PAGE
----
Last week, I was taking a road trip up to Milwaukee, and I also had some indexing and sorting of teaching documents to complete. So last week’s library trip entailed some audiobook acquisitions. I’m trying to get back into that routine, since my commute will be starting in less than two weeks. I’ve been wanting to read Toni Morrison’s newest novels for a while, so A Mercy seemed like a good place to start. Plus, Morrison herself reads the audiobook. I was sold.
A Mercy examines slavery in its earliest stages in the United States, in the late 1600s. The novel opens with an act of betrayal, one upon which the psychological tension of the novel will hinge. When tradesman Jacob Vaark comes to settle the debt of the extravagant Maryland settler, he reluctantly agrees to take a slave, though he despises the trade of humans. A beautiful teen named Florens is relinquished by her mother, and she is sent to live with the Vaarks. Jacob’s wife Rebekka has experienced religious oppression, and she sees the New World as a chance to start anew. They treat Lina, a young black woman whose tribe was decimated by disease, and Sorrow, a mysterious girl who washed up on shore claiming to have been rescued by whales, as servants and equals, not slaves. Yet when a free blacksmith enters town, it sends the family’s equilibrium reeling. Florens, Lina, Sorrow, and Rebekka all hide dark secrets in their pasts, and must navigate unforeseen tragedy.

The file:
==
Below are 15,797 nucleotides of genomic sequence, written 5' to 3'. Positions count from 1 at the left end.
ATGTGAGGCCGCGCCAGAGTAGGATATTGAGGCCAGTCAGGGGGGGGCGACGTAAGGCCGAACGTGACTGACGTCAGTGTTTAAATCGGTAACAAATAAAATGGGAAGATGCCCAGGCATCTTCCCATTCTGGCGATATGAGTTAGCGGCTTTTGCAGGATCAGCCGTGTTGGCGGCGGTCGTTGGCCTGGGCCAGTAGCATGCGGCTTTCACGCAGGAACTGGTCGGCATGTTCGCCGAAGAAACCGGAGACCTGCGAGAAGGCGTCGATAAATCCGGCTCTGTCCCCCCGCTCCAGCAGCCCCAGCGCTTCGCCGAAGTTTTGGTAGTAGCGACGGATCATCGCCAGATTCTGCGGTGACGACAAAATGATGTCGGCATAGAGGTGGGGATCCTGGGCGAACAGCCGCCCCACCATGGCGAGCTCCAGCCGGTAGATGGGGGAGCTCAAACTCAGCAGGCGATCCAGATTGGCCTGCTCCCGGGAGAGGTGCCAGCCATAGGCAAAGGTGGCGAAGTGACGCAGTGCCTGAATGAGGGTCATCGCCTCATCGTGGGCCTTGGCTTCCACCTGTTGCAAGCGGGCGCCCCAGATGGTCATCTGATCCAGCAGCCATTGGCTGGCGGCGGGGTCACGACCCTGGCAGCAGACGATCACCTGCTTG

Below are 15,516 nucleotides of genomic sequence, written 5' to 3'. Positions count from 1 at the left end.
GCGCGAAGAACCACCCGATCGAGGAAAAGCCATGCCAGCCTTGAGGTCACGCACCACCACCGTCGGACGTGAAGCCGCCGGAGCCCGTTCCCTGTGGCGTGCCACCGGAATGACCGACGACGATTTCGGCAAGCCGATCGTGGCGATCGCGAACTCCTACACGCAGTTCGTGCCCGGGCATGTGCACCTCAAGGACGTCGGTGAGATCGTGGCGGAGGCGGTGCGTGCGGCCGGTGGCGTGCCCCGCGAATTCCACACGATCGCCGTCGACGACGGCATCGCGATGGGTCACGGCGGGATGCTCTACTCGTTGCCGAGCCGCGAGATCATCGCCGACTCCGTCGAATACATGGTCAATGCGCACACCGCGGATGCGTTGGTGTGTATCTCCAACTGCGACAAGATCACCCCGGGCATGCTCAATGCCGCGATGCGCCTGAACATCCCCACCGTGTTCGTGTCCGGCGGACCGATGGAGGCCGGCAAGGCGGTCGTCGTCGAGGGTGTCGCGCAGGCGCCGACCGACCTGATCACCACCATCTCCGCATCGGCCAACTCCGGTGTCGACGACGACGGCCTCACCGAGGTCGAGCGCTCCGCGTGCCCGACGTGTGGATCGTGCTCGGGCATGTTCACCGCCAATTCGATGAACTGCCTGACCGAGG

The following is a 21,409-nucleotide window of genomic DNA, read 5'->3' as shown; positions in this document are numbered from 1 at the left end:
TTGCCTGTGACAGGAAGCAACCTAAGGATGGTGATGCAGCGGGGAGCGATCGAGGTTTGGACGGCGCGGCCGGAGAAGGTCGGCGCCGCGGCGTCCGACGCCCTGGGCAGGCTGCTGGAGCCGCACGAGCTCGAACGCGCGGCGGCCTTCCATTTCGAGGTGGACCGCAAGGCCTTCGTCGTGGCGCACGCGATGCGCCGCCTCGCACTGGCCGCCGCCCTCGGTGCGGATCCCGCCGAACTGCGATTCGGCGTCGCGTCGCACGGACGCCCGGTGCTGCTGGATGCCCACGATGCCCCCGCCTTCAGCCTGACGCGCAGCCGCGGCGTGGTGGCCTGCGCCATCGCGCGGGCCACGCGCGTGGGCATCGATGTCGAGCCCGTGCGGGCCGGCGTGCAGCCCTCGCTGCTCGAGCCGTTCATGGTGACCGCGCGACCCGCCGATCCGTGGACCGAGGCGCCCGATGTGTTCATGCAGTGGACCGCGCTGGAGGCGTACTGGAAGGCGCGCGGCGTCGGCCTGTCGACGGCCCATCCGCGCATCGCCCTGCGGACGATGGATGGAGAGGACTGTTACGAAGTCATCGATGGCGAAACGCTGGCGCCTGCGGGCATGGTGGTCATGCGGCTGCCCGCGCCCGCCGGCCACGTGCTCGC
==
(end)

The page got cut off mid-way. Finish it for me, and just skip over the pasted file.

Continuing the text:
At first, I thought the novel was hard to follow. All perspectives (except Jacob’s) are told from first-person point-of-view, which reminded me of Faulkner’s The Sound and the Fury. Yet the more I delved into the novel, the more drawn into the prose I became. The stories entangle and reveal complex, complicated female characters. The story is a rich undertaking in female relationships, betrayal, slavery, and love. I recommend this novel, and I recommend Morrison as a reader of her own story.